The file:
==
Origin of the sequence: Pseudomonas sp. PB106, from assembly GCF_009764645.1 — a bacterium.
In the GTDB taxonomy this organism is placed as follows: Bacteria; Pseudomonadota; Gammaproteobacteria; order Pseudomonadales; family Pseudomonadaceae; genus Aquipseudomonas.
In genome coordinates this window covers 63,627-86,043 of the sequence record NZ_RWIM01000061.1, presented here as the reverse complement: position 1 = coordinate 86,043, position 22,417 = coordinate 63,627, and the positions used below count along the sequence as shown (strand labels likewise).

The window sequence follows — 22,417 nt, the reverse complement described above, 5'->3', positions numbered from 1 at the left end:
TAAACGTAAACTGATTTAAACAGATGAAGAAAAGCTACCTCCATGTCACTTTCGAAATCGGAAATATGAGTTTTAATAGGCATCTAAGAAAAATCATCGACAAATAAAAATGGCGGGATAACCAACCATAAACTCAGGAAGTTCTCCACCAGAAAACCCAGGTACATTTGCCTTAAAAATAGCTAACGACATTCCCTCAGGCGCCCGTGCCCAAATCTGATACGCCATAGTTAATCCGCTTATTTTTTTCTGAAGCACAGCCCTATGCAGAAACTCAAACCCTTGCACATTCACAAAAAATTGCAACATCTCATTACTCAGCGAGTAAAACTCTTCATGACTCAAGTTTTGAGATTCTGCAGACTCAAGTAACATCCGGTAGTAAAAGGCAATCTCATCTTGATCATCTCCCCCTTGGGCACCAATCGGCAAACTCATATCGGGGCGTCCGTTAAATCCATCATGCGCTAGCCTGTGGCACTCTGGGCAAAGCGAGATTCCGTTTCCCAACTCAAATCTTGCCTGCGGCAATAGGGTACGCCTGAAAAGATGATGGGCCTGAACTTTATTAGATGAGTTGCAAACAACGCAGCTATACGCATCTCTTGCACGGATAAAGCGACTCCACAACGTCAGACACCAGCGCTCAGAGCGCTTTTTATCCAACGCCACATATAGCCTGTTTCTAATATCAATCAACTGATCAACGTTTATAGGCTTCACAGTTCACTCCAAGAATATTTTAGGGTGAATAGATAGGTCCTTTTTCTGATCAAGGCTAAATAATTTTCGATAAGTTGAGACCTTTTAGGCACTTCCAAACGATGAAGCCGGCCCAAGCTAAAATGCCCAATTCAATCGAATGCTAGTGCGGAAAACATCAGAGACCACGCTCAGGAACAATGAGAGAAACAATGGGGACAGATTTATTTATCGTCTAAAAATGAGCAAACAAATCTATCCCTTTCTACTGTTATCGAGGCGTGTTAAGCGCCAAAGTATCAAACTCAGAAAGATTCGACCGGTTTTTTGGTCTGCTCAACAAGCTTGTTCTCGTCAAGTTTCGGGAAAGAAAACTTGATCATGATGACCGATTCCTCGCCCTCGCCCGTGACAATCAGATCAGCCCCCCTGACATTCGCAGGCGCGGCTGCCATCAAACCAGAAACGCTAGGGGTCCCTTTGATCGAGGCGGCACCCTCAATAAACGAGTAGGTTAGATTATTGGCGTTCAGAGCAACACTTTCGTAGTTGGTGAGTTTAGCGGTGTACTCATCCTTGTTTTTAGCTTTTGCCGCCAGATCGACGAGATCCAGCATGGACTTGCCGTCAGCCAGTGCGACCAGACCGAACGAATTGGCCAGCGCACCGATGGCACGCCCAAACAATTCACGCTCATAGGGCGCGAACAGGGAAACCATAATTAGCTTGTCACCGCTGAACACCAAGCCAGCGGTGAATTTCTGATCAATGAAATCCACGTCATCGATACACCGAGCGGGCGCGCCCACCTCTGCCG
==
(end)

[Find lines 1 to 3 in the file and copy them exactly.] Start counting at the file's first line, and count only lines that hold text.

Origin of the sequence: Pseudomonas sp. PB106, from assembly GCF_009764645.1 — a bacterium.
In the GTDB taxonomy this organism is placed as follows: Bacteria; Pseudomonadota; Gammaproteobacteria; order Pseudomonadales; family Pseudomonadaceae; genus Aquipseudomonas.
In genome coordinates this window covers 63,627-86,043 of the sequence record NZ_RWIM01000061.1, presented here as the reverse complement: position 1 = coordinate 86,043, position 22,417 = coordinate 63,627, and the positions used below count along the sequence as shown (strand labels likewise).